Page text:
In Friday’s column, Upland’s fired city manager (with a name that I love to pun with; see headline above) gets a new job that may seem a lot like his old job. Also: five Concert Corner items, two Culture Corner items and a Valley Vignette.
Big doings in Upland, where the City Council embarked Monday on a path that may lead to contracting out for fire protection. I report on that in Wednesday’s column.
Goodbye events took place last Thursday for the mayors of Upland and Chino. The former, for Ray Musser, was at the Carnegie Building. Above, he gets a plaque and is applauded by council members, with his wife, Fern, to the right.
Dennis Yates’ more formal event was at Chino’s Planes of Fame Museum, a unique setting. For the speeches, Yates was sat in a rocking chair, not his usual position of authority, as speakers praised and mocked.
There seems to be a spider problem at 1496 Bibiana Way in Upland, where some 200 of the insects, small and large, are crawling around and hanging from the exterior. It’s been a tradition for Don and Kathy Kane for about 15 years, starting with a single fake-spider purchase at Target at the urging of a 2-year-old grandson.
“It kind of expanded from that point,” Don told me in an understatement. Some have been purchases or gifts, and he’s made many of the spiders himself out of PVC pipe, using reflectors from Pep Boys for the eyes and in some cases styrofoam and even medicine balls for heads and bodies.
I learned about them from reader Susan Winderman, who was at a yard sale nearby and stopped to gape at the house, as others did.
I visited one afternoon and left my business card in the door after fighting my way through the spider-festooned porch to the door. Don called me back the next day, too late for a pre-Halloween column, but not too late for a blog post.
“Some people think they’re real,” he admitted, especially when the breeze makes them move.
He’s seen neighbors out for a walk on his side of the street who will get to the corner, cross to the other side for a half-block, then come back to his side of the street.
“A couple of years ago, we had a fellow work on our refrigerator. He was standing in the front yard when my wife answered the door. He said, ‘There’d better be another way into your house or I’m not coming in.’ Apparently he had arachnophobia.” Kathy let him in through the garage.
Most other people seem to like the spiders. The Kanes have been asked as early as August when the spiders would come out. “People thank us. People appreciate the effort,” Don said.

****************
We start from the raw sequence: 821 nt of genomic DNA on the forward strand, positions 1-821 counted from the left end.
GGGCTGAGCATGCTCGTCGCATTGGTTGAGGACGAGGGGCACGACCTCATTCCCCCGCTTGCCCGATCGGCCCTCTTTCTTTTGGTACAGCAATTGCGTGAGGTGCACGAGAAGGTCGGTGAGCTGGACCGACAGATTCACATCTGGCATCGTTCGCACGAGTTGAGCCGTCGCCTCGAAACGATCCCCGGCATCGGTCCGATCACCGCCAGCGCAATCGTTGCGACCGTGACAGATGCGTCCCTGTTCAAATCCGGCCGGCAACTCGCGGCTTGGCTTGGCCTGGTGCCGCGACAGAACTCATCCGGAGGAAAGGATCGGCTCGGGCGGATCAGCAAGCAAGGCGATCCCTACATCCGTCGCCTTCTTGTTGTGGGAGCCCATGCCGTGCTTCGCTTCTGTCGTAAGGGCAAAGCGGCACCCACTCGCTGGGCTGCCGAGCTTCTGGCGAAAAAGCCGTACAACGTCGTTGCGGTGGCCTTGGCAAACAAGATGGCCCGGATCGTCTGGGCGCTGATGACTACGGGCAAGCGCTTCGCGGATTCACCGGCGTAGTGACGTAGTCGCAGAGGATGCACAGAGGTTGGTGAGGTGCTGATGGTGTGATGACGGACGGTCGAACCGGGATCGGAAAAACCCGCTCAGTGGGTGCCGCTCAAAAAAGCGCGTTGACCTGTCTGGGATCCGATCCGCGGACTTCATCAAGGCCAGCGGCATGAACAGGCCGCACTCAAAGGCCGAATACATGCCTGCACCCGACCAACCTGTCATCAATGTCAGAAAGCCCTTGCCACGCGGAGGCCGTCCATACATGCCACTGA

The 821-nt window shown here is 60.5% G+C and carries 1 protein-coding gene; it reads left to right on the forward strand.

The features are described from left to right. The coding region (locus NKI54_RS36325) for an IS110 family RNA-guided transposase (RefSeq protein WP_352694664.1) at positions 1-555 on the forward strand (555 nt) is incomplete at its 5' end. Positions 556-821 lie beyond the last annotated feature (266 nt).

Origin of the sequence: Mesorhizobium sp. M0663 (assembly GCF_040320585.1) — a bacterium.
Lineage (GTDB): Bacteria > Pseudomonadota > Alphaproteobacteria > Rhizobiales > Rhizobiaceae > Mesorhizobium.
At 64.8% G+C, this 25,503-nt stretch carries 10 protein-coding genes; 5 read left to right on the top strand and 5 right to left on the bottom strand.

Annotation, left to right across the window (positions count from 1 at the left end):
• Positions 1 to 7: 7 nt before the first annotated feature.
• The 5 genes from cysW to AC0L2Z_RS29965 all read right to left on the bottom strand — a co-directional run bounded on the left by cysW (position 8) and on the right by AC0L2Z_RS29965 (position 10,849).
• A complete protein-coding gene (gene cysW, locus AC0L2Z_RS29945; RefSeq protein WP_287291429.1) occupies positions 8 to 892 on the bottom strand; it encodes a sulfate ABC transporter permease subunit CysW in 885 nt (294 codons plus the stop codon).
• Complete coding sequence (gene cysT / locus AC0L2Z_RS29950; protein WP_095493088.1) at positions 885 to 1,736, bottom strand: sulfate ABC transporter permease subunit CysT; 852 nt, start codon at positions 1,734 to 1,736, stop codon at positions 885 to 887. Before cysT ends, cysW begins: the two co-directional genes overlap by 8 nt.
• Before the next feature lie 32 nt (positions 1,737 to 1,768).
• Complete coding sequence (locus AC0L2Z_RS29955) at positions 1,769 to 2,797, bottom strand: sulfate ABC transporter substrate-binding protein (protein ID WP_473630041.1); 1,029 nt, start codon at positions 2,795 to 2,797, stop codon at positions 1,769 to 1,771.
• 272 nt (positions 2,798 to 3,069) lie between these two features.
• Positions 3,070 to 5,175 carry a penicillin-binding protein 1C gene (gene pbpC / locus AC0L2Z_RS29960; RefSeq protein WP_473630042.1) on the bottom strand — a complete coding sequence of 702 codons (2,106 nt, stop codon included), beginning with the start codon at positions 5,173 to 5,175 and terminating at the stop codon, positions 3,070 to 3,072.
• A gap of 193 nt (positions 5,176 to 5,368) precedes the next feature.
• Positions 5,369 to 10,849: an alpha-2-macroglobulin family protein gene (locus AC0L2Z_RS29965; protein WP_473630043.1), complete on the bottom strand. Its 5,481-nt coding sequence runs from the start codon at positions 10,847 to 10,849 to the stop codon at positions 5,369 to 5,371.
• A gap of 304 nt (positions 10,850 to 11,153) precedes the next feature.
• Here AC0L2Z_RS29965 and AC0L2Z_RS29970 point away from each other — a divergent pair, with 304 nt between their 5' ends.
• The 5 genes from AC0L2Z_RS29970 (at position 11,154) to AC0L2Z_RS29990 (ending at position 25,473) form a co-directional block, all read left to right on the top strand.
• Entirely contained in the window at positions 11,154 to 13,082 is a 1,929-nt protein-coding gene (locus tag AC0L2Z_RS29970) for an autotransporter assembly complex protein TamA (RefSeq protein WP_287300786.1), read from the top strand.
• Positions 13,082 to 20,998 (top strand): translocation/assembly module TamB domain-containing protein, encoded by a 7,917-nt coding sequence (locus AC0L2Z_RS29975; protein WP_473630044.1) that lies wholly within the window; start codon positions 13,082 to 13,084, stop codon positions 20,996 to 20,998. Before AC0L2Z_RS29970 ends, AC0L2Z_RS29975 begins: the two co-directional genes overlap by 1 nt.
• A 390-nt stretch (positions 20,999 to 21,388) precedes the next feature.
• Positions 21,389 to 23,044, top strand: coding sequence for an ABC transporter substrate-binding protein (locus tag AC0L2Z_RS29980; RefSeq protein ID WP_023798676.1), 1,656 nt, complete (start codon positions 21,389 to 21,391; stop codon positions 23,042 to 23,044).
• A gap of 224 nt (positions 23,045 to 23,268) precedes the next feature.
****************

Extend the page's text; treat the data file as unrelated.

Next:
The spiders went up at the end of September and will come down probably Nov. 5 or so — unless they decide to crawl down on their own. Check ’em out on 15th Street (corner of Bibiana Way) halfway between Benson and Central avenues.
Julian Hernandez, 7, wanted to meet Upland Mayor Ray Musser, so he wrote a letter with the help of his godmother and was invited to see him at City Hall.
“Julian told him he wants to be a mayor when he grows up,” grandfather James Rodriguez told me via email. When Musser asked why, Julian said, “So I can tell people what to do!”
I was at Monday’s momentous Upland City Council meeting, at which an interim city manager began work, the fired city manager got a hefty payout and the mayor announced he’s not going to seek re-election. I round up the news and comment on it in Wednesday’s column.
Turning to the political scene in Upland, council members there created more upheaval last week when they fired their city manager of two years. Sunday’s column shares details, speculates, prods and mocks.
A story kind of fell in my lap as I walked out of Upland City Hall to see work being done to the Veterans Monument to deter skaters. That seemed newsworthy and became the top part of Friday’s column, followed by a Cinema Corner and other items. (Several other items prepared for the column are bumped to next week, or never. That’s the way the items crumble, folks.)
John Svenson, a sculptor who lived in San Antonio Heights and often bedeviled the Upland City Council, died in April. A memorial service Sunday at Upland’s Cooper Museum was the scene of laughter and stories. I was there, knew Svenson and pay tribute in Wednesday’s column.
A man with ALS longed for lasagna from a long-closed Upland restaurant, DiCenso’s — and got it. I tell the story in my Wednesday column.